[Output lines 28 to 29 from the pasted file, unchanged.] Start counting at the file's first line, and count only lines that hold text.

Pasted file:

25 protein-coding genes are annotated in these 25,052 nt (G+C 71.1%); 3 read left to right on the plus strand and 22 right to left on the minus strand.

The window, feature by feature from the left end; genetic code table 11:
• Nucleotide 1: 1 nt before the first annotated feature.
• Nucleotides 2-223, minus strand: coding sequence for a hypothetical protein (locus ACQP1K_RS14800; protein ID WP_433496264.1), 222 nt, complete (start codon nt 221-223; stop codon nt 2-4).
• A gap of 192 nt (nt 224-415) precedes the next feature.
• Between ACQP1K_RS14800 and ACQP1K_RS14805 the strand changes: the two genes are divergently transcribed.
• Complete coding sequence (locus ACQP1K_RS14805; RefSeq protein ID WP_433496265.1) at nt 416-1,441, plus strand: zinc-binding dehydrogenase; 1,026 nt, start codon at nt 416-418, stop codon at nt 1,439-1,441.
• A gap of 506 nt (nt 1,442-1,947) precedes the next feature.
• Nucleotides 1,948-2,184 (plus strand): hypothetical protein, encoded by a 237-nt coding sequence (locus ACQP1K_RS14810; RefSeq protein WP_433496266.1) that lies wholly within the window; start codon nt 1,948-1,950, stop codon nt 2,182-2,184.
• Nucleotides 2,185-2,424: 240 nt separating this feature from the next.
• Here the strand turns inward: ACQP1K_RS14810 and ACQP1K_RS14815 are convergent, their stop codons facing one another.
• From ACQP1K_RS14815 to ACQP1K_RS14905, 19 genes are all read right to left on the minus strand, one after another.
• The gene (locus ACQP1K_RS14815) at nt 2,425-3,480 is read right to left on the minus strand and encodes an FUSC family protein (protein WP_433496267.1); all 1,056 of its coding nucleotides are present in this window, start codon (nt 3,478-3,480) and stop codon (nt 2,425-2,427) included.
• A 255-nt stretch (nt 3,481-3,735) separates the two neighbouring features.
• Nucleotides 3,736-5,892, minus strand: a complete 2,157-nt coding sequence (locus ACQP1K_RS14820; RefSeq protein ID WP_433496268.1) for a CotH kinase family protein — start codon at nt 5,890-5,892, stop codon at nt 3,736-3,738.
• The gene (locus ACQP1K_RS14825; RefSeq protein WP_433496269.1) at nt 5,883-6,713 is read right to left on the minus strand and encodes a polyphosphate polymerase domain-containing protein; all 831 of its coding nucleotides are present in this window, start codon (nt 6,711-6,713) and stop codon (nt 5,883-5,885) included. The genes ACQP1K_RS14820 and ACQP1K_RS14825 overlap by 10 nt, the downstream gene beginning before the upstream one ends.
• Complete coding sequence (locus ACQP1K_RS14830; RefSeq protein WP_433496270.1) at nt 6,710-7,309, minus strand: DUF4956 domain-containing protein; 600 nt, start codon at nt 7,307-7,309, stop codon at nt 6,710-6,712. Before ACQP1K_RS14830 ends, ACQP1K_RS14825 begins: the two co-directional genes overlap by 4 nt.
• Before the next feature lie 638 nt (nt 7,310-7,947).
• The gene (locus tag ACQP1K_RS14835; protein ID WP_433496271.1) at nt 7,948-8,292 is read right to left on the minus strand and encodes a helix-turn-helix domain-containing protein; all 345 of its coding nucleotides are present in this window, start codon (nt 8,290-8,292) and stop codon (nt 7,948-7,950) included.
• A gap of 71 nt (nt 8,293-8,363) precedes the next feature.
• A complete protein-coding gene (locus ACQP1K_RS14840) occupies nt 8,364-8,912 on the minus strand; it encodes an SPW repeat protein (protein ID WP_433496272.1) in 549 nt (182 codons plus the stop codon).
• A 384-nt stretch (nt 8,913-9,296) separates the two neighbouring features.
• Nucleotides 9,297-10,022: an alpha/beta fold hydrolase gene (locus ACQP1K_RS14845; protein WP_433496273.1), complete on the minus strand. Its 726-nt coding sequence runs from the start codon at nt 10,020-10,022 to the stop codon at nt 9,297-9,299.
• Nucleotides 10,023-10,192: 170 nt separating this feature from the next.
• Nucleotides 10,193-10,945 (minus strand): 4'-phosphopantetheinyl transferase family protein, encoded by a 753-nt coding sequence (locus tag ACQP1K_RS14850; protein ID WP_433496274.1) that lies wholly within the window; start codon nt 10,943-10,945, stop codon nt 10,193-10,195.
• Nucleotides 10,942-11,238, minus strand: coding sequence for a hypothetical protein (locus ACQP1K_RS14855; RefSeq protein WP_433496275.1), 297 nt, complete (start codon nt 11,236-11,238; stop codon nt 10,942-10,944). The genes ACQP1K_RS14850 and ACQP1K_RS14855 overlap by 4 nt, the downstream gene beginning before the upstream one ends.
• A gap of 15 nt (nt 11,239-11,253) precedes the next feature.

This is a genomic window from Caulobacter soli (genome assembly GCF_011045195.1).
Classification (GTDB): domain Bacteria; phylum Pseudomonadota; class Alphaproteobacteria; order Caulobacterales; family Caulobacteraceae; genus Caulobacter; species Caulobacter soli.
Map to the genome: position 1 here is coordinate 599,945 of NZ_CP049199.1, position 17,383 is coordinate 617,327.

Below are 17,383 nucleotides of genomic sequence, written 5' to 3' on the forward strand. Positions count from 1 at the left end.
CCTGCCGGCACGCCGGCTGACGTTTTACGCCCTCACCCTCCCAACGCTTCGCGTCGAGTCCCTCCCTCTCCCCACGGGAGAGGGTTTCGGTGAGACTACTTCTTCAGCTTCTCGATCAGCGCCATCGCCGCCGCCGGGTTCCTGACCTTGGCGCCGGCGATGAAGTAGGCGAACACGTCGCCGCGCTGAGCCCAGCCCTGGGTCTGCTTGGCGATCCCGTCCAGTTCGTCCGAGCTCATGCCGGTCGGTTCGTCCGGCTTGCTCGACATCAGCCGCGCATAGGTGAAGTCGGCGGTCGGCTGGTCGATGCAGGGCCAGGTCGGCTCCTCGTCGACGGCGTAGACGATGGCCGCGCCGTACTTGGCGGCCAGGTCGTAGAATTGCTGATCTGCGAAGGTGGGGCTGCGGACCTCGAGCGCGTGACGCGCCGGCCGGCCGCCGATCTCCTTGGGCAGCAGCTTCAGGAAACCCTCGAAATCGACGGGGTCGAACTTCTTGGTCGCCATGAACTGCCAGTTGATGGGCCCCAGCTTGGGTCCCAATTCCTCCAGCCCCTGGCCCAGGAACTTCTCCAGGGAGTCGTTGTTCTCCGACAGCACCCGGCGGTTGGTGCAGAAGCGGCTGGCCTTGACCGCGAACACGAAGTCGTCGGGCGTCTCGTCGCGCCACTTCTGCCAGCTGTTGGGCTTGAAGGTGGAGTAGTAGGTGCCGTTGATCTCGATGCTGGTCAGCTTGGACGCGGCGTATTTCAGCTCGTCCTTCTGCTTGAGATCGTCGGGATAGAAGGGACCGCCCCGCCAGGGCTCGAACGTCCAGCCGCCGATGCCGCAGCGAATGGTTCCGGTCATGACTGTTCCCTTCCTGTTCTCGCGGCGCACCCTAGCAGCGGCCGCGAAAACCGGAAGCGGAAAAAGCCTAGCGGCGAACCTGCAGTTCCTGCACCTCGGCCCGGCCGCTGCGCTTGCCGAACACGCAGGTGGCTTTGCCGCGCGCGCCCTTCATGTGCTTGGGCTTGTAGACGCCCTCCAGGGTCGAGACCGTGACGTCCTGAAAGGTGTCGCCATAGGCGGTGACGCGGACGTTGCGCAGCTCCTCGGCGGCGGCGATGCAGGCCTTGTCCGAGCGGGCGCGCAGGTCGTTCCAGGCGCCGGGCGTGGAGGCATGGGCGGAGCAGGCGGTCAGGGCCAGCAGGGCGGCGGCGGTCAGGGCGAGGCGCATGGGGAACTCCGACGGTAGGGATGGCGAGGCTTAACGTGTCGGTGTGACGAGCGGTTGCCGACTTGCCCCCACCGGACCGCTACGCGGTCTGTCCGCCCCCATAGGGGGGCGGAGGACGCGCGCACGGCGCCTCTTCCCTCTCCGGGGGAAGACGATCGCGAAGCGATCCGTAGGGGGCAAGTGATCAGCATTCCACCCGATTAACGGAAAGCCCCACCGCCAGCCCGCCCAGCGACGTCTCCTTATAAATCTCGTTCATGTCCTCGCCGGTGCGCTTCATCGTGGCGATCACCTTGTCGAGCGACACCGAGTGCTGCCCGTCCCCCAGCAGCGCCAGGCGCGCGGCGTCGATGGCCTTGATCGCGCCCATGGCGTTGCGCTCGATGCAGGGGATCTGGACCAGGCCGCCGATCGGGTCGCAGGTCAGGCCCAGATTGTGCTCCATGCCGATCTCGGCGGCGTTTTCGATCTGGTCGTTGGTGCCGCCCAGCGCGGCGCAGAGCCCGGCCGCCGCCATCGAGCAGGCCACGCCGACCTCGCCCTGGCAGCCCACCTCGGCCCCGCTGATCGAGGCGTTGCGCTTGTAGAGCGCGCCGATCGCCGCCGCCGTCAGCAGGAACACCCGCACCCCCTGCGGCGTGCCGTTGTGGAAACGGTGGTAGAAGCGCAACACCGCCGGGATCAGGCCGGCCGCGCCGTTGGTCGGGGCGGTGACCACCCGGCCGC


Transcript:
This is a genomic window from Caulobacter soli (genome assembly GCF_011045195.1).
Classification (GTDB): domain Bacteria; phylum Pseudomonadota; class Alphaproteobacteria; order Caulobacterales; family Caulobacteraceae; genus Caulobacter; species Caulobacter soli.